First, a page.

A pair of graduate students say their research could have significant implications for Canada’s justice system.
Applications are currently being accepted for a prestigious $50,000 research award for talented emerging researchers.
The Terra Nova Young Innovator Award is presented to a Memorial faculty member on behalf of the partners in the Terra Nova oil field by Suncor Energy as operator.
Matthew Downer, a Faculty of Science student, has received a prestigious Killam Fellowship to spend a semester as an exchange student in the United States.
Faculty members in Science and Medicine came together recently for a special networking event.
For the first time, researchers in both units sat down to discuss their individual areas of research and possible opportunities to work together.
Two Memorial University students will represent Canada while taking the trip of a lifetime this summer.
Anton Afanassiev and Noah Taite will represent Canada at the 58th annual London International Youth Science Forum (LIYSF) from July 27-Aug. 10. The forum is a world leading event for the globe’s most promising young scientists.
Imagine a 10-ton dinosaur cooing like a dove. Such a low-pitched sound could have travelled for long distances, like the hoots of large owls or calls of howler monkeys.
Six Memorial University professors have been accorded the honour reserved for highly distinguished faculty members.
The six individuals will be publicly recognized as professores emeriti at a future session of convocation.
Memorial University has cancelled the major construction tender for its Core Science Facility (CSF) because the bids received for this work were higher than expected.
Bright and early on Sunday, July 24, Dr. Sheila Garland, a number of her students and all of the Team Memorial participants will be at the starting line in Paradise for the 89th annual Tely 10 road race.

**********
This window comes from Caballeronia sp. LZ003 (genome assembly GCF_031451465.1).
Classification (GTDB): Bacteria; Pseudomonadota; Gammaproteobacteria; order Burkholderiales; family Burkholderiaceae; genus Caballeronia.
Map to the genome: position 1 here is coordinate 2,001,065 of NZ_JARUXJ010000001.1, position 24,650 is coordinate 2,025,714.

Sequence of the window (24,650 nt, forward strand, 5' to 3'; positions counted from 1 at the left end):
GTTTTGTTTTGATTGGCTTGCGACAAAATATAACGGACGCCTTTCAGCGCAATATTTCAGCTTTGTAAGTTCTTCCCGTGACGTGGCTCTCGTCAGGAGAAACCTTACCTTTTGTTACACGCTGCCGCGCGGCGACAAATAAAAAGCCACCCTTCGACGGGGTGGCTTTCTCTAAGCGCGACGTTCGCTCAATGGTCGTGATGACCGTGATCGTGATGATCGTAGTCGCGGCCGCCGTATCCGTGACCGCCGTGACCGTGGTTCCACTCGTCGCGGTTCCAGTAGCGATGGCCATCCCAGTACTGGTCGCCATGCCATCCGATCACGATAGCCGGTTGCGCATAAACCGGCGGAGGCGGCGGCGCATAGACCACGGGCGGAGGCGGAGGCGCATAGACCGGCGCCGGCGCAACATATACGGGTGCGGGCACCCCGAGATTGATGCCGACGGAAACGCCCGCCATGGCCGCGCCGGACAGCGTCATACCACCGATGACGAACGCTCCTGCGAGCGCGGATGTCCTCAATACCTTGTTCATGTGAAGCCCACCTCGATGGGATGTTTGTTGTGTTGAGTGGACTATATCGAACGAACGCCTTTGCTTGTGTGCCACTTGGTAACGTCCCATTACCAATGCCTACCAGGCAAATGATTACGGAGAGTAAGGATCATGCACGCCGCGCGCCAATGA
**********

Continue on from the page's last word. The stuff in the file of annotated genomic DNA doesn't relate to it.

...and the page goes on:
Researchers at Memorial are encouraging people to do their part to help protect the ocean and environment.
An interdisciplinary team led by Dr. Max Liboiron, Sociology; Dr. Paul Winger, Marine Institute (MI); and Dr. Josh Lepawsky, Geography, were at the MI’s flume tank on Wednesday, July 13, to test new surface trawls, invented by Memorial to monitor marine plastics.
Biomedical sciences and art are not two things that normally fit together.
But from July 7-8, the Faculty of Medicine did just that. BioMedicine 2016 is a symposium that highlights research by graduate, postgraduate and undergraduate trainees in biomedical sciences. The illustration and artwork competition is a component of the symposium that gives researchers the opportunity to present their work with an artsy twist.
The second time was the charm for a team of psychology graduate students vying for the national title in the Canadian Evaluation Society (CES) Student Evaluation Case Competition finals recently.
Olivia Cleary, Laura Fallon, Sandra Parsons and Marshal Rodrigues, along with last minute addition Lauren Matthews, are all masters of applied psychological science (MAPS) students. They took top honours at the society’s annual conference, this year in St. John’s in early June, beating out two other teams from the University of Guelph and the University of Saskatchewan.
Private George Joseph Stone’s misfortune was to have much of his face shot off.
As horrific an event it was, in actuality, the timing was fortuitous.
The young Royal Newfoundland Regiment soldier was almost fatally injured at Beaumont-Hamel on July 1st, 1916. But due to a “lucky” coincidence, a New Zealand surgeon named Harold Gillies had recently begun asking for those with severe facial injuries to be sent to him in England for treatment.
When people think of predators, they often think of wolves or sharks, maybe spiders. Few would identify our own species as a predator.
At an upcoming public lecture on Thursday, July 7, Dr. Chris Darmiont, University of Victoria will argue that not only do humans function as predators, but their impact is one of a ‘super predator’ – a predator of predators, one with the largest menu list on the planet and especially impactful in the oceans.
When Greg Malone was approached to get involved with the upcoming Canadian Society for Ecology and Evolution (CSEE) conference in St. John’s, it was an easy decision to become involved.